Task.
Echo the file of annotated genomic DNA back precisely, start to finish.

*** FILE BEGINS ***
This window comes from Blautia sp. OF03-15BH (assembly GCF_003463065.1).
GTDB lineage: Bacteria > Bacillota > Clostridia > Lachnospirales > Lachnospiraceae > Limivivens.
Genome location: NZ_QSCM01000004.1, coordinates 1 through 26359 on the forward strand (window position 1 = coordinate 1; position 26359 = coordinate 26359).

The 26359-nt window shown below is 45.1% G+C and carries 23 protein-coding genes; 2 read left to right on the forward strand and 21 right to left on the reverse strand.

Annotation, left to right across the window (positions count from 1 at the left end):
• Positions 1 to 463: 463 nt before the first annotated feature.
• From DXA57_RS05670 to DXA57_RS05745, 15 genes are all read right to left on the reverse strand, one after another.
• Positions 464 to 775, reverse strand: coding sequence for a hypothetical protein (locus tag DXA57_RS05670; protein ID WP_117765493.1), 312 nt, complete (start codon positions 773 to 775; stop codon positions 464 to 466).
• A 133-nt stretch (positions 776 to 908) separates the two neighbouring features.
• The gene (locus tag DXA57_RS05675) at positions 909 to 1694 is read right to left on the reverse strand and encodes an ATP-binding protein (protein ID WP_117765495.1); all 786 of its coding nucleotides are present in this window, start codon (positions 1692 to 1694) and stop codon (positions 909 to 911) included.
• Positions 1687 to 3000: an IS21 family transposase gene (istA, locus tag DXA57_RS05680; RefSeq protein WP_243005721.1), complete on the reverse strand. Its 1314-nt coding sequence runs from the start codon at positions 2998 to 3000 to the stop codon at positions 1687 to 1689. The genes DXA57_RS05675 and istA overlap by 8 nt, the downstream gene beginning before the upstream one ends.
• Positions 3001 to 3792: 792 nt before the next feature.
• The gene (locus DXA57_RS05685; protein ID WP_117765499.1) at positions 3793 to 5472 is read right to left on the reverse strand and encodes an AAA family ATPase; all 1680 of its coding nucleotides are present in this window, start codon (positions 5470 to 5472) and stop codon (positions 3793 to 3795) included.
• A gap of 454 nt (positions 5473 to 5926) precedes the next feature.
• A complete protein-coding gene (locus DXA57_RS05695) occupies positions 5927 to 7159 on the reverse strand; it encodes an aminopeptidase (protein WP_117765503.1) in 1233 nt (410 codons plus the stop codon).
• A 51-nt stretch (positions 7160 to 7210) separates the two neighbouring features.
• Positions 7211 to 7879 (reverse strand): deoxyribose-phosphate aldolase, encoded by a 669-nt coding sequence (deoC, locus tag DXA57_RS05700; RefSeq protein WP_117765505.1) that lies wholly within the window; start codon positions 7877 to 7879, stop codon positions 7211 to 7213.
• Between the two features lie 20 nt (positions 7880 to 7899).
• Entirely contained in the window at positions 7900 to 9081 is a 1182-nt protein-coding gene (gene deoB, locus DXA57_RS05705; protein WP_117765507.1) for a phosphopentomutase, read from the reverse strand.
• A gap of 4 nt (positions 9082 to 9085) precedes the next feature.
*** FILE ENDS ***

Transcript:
This window comes from Blautia sp. OF03-15BH (assembly GCF_003463065.1).
GTDB lineage: Bacteria > Bacillota > Clostridia > Lachnospirales > Lachnospiraceae > Limivivens.
Genome location: NZ_QSCM01000004.1, coordinates 1 through 26359 on the forward strand (window position 1 = coordinate 1; position 26359 = coordinate 26359).

The 26359-nt window shown below is 45.1% G+C and carries 23 protein-coding genes; 2 read left to right on the forward strand and 21 right to left on the reverse strand.

Annotation, left to right across the window (positions count from 1 at the left end):
• Positions 1 to 463: 463 nt before the first annotated feature.
• From DXA57_RS05670 to DXA57_RS05745, 15 genes are all read right to left on the reverse strand, one after another.
• Positions 464 to 775, reverse strand: coding sequence for a hypothetical protein (locus tag DXA57_RS05670; protein ID WP_117765493.1), 312 nt, complete (start codon positions 773 to 775; stop codon positions 464 to 466).
• A 133-nt stretch (positions 776 to 908) separates the two neighbouring features.
• The gene (locus tag DXA57_RS05675) at positions 909 to 1694 is read right to left on the reverse strand and encodes an ATP-binding protein (protein ID WP_117765495.1); all 786 of its coding nucleotides are present in this window, start codon (positions 1692 to 1694) and stop codon (positions 909 to 911) included.
• Positions 1687 to 3000: an IS21 family transposase gene (istA, locus tag DXA57_RS05680; RefSeq protein WP_243005721.1), complete on the reverse strand. Its 1314-nt coding sequence runs from the start codon at positions 2998 to 3000 to the stop codon at positions 1687 to 1689. The genes DXA57_RS05675 and istA overlap by 8 nt, the downstream gene beginning before the upstream one ends.
• Positions 3001 to 3792: 792 nt before the next feature.
• The gene (locus DXA57_RS05685; protein ID WP_117765499.1) at positions 3793 to 5472 is read right to left on the reverse strand and encodes an AAA family ATPase; all 1680 of its coding nucleotides are present in this window, start codon (positions 5470 to 5472) and stop codon (positions 3793 to 3795) included.
• A gap of 454 nt (positions 5473 to 5926) precedes the next feature.
• A complete protein-coding gene (locus DXA57_RS05695) occupies positions 5927 to 7159 on the reverse strand; it encodes an aminopeptidase (protein WP_117765503.1) in 1233 nt (410 codons plus the stop codon).
• A 51-nt stretch (positions 7160 to 7210) separates the two neighbouring features.
• Positions 7211 to 7879 (reverse strand): deoxyribose-phosphate aldolase, encoded by a 669-nt coding sequence (deoC, locus tag DXA57_RS05700; RefSeq protein WP_117765505.1) that lies wholly within the window; start codon positions 7877 to 7879, stop codon positions 7211 to 7213.
• Between the two features lie 20 nt (positions 7880 to 7899).
• Entirely contained in the window at positions 7900 to 9081 is a 1182-nt protein-coding gene (gene deoB, locus DXA57_RS05705; protein WP_117765507.1) for a phosphopentomutase, read from the reverse strand.
• A gap of 4 nt (positions 9082 to 9085) precedes the next feature.